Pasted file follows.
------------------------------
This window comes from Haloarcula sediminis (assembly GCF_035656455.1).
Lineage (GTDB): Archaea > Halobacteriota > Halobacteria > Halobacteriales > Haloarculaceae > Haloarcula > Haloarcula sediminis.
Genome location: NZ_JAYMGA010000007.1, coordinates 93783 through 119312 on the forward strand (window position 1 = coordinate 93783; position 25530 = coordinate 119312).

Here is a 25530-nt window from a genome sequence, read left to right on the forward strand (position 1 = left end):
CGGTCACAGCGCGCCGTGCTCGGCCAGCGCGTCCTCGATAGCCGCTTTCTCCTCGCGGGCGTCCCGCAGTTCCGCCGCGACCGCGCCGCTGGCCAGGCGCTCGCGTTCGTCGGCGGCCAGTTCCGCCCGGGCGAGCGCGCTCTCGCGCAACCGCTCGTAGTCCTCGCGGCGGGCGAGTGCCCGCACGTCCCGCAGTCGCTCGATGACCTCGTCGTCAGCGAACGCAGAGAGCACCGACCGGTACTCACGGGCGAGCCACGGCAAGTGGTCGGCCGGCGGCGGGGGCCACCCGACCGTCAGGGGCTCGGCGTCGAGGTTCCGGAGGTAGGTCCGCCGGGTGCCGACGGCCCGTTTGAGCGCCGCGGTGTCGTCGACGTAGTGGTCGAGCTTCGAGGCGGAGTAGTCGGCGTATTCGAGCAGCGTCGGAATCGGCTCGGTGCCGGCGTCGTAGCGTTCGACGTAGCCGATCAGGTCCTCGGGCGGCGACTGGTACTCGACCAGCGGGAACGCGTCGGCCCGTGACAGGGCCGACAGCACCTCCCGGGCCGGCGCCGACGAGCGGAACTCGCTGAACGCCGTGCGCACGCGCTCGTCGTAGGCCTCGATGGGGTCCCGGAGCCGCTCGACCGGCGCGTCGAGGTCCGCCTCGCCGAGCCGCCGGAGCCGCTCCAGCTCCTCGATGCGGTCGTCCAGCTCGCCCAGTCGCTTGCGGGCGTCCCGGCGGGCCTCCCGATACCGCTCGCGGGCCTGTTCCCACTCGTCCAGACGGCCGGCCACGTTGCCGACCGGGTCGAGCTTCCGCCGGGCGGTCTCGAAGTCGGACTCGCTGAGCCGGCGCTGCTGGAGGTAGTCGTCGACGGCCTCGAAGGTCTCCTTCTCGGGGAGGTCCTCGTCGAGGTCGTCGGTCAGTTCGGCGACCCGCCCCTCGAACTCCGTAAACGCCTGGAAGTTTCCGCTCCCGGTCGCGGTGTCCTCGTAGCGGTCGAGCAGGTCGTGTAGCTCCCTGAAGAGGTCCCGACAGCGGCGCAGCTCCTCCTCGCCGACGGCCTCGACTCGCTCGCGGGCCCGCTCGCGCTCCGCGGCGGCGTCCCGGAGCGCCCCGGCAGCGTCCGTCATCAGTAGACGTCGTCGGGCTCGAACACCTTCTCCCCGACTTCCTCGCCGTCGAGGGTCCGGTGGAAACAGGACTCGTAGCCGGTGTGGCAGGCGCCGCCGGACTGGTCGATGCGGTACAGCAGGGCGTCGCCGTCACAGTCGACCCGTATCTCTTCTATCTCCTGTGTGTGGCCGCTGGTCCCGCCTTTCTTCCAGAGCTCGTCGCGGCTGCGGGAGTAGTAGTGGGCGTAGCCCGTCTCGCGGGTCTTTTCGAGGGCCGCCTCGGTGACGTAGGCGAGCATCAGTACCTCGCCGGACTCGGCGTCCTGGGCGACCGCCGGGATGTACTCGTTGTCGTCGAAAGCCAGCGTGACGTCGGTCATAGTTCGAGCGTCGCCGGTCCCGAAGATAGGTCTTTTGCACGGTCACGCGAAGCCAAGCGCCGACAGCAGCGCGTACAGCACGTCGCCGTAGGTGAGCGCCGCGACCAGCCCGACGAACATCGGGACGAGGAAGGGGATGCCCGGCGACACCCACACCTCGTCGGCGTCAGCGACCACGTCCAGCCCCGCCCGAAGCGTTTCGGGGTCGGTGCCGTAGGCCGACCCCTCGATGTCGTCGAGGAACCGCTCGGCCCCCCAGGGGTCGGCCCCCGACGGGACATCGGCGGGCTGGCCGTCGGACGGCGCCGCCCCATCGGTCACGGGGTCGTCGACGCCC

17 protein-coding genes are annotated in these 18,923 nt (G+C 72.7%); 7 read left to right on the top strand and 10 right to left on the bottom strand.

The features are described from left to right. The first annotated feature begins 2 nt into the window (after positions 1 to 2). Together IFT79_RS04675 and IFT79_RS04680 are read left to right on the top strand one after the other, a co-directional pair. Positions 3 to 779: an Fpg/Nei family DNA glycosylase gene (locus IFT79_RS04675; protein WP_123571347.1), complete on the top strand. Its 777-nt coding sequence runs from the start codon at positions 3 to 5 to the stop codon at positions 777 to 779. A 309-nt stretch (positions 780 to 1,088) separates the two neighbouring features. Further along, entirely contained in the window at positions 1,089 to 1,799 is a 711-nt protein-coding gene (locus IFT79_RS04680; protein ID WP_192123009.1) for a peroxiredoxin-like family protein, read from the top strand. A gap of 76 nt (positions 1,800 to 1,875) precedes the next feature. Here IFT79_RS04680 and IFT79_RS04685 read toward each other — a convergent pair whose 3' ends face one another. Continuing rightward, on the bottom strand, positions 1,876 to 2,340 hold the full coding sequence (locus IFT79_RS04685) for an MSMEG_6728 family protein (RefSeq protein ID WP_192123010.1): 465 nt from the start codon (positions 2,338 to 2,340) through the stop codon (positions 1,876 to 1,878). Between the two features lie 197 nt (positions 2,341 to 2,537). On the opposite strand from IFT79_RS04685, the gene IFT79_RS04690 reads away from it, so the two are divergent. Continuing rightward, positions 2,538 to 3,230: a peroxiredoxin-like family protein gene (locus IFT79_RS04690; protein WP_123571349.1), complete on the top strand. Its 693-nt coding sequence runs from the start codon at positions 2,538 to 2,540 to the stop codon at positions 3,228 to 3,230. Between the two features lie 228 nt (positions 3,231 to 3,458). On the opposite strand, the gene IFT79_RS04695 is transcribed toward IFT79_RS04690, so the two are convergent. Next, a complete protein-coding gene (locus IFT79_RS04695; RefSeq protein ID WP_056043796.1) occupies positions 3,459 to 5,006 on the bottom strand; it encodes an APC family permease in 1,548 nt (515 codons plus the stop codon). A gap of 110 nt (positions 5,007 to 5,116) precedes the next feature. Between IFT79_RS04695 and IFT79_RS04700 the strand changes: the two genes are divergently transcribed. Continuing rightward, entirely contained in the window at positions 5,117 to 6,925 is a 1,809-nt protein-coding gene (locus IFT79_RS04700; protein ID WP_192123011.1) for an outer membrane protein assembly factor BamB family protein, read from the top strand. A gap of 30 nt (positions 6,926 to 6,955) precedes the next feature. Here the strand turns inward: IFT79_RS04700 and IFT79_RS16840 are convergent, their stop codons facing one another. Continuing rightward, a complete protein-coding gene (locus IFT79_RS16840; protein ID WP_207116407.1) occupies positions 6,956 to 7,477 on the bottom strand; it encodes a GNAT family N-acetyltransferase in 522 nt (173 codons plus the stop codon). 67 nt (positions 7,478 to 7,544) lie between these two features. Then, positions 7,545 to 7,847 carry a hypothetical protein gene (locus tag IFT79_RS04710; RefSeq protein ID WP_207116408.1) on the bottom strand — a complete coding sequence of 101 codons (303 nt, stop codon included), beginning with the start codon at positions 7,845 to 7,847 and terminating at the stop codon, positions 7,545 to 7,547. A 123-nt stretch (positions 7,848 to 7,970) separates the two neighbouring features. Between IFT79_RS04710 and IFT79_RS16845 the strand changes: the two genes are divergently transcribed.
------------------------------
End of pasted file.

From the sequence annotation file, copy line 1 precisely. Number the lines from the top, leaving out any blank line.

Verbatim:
This window comes from Haloarcula sediminis (assembly GCF_035656455.1).